Tlahuelilpan, Hidalgo — A massive fireball on Friday erupted at an illegal pipeline tap in Mexico, killing at least 66 people. Another 85 are missing.
Here is how events unfolded throughout Saturday.
Condolences and an offer of help: The government of Chile said it mourns the tragedy and stands in “firm solidarity with the government and people of Mexico.”
It also offered to help Mexican authorities in any way needed.
Argentina’s Ministry of Foreign Affairs also sent condolences for the victims and said it hoped for the speedy recovery of the wounded.
Carnage: Civilians ignored soldiers’ warnings to stay clear of a geyser of gasoline that later exploded, said local resident Gerardo Perez Gutierrez.
Only a handful of the remains on the site still had skin, he said. Dozens of corpses were burned to the bone.
Military response: Mexican Defense Secretary Luis Cresencio says 25 military personnel arrived on the scene Friday before the explosion.
Sent to warn locals to steer clear, they were outnumbered by a public eager to fill their gas tanks. Personnel reported they witnessed at least 600 civilians congregating around a gusher of fuel shooting 6 meters/20 feet into the air.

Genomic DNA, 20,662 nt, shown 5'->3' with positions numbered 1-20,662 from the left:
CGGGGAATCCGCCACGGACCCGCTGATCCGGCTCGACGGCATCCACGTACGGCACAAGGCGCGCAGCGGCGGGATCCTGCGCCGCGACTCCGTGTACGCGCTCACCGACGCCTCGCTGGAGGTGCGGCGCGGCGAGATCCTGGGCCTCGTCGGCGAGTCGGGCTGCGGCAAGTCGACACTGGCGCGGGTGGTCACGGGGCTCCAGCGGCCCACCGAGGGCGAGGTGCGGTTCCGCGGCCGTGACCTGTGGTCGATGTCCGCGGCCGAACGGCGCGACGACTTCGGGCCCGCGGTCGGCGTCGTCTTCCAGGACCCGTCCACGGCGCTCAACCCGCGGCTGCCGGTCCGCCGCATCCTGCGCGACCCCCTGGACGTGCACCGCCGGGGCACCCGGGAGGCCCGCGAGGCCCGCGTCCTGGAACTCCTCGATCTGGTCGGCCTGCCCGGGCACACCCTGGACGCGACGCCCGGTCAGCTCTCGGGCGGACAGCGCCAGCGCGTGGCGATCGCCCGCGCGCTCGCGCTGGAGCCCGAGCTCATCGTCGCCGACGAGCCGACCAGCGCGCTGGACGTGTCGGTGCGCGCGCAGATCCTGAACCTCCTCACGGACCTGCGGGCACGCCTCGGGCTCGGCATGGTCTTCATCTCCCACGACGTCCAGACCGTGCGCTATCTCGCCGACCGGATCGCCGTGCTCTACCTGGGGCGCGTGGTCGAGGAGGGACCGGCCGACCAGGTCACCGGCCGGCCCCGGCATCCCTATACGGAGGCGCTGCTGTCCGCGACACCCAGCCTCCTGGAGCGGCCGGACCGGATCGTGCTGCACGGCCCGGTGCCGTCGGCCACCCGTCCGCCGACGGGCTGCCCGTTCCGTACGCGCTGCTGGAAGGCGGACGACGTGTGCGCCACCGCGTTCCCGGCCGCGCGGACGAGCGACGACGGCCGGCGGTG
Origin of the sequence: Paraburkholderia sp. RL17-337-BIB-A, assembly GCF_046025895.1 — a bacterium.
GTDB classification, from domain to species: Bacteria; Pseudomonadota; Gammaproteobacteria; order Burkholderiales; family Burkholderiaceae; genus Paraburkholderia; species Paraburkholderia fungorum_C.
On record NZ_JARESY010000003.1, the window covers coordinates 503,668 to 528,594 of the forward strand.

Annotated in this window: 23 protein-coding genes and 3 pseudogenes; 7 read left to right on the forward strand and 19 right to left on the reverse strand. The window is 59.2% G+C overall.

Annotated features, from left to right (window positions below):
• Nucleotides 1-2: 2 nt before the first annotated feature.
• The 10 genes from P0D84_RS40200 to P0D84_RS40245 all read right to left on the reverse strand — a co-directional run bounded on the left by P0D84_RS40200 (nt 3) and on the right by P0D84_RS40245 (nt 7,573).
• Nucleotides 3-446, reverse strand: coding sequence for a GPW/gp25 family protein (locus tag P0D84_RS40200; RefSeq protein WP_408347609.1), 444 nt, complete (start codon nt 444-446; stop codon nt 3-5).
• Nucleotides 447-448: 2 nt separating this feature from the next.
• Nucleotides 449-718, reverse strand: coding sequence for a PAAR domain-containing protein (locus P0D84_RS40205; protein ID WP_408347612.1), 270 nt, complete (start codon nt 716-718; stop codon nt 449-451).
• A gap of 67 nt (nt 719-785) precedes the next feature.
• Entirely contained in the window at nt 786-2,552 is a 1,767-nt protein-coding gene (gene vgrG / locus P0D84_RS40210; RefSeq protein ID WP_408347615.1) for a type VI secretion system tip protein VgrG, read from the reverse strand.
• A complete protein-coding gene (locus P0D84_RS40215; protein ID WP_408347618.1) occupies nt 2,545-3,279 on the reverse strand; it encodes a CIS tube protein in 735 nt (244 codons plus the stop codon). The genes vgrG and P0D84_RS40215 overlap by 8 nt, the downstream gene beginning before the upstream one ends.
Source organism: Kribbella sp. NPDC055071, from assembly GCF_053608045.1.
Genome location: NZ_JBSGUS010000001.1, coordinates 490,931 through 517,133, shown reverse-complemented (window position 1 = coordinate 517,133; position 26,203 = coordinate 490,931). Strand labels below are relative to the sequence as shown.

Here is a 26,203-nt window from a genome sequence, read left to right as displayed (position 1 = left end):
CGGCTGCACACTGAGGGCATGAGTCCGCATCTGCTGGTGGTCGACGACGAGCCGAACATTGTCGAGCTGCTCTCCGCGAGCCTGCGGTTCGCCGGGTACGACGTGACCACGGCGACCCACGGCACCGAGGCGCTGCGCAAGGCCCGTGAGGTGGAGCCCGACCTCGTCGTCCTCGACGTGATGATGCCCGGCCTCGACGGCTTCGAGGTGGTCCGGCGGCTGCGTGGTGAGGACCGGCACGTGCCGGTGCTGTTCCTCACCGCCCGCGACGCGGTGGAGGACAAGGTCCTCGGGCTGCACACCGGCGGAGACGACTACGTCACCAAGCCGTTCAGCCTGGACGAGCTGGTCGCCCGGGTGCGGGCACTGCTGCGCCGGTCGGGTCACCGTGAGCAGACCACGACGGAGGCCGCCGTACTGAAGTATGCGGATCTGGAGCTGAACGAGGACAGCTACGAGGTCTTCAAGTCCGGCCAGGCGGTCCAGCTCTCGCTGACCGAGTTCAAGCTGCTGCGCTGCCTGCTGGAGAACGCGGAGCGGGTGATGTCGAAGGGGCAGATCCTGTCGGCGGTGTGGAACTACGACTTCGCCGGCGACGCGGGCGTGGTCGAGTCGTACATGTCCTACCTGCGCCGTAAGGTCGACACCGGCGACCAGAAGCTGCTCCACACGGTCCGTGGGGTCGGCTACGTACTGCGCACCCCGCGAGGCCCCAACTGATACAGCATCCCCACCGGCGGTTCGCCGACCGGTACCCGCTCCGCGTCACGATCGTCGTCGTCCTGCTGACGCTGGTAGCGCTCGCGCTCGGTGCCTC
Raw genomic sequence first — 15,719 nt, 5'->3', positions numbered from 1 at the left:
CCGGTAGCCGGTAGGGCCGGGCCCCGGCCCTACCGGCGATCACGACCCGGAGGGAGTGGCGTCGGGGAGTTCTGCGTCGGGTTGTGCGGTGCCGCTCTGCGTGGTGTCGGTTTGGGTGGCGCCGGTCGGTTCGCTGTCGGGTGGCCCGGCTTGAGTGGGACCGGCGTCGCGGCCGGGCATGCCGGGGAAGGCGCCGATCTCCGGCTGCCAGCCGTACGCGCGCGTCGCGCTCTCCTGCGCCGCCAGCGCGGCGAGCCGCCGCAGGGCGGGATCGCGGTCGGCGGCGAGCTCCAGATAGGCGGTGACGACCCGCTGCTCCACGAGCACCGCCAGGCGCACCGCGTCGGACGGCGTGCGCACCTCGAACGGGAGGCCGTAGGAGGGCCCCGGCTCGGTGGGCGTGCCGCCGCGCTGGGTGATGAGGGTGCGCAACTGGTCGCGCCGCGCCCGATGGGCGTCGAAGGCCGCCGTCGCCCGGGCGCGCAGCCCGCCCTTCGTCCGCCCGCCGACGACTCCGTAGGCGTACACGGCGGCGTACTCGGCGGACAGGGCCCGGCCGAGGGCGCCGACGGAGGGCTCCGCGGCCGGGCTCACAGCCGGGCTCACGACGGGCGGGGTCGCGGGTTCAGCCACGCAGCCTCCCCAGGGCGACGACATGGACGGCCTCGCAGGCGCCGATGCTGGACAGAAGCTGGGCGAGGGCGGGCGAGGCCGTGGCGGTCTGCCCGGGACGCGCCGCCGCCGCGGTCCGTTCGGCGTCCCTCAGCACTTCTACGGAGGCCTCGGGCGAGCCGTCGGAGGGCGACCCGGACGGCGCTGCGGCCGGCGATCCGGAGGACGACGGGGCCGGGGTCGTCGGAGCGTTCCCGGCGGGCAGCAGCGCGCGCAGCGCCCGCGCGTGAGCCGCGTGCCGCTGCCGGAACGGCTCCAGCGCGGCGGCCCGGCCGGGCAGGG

Cresencio says there are 50 soldiers stationed every 20 kilometers (12 miles) along the duct. They patrol 24 hours a day.
But the soldiers have been ordered not to engage with fuel thieves out of fear of an escalation.
More thefts: Pemex Chief Executive Octavio Romero says there have been at least 10 perforations of pipelines over the past 90 days near the explosion.
One of those perforations resulted in a fire Dec. 18. It took 12 hours to extinguish, he said.
Vows probe: President Andres Manuel Lopez Obrador said the attorney general’s office will investigate the pipeline rupture.
An investigation to determine whether the explosion was intentional.
Lopez Obrador called on townspeople to give testimony not only about Friday’s tragedy, but also about the entire black market chain.
Rising death toll: Hidalgo Gov. Omar Fayad said the death toll — initially in the 20s — rose to 66, with over 85 more still missing.
President Andres Manuel Lopez Obrador three weeks ago launched an offensive against fuel theft gangs.
The tragedy is now likely to further intensify efforts to crack down on the illegal taps.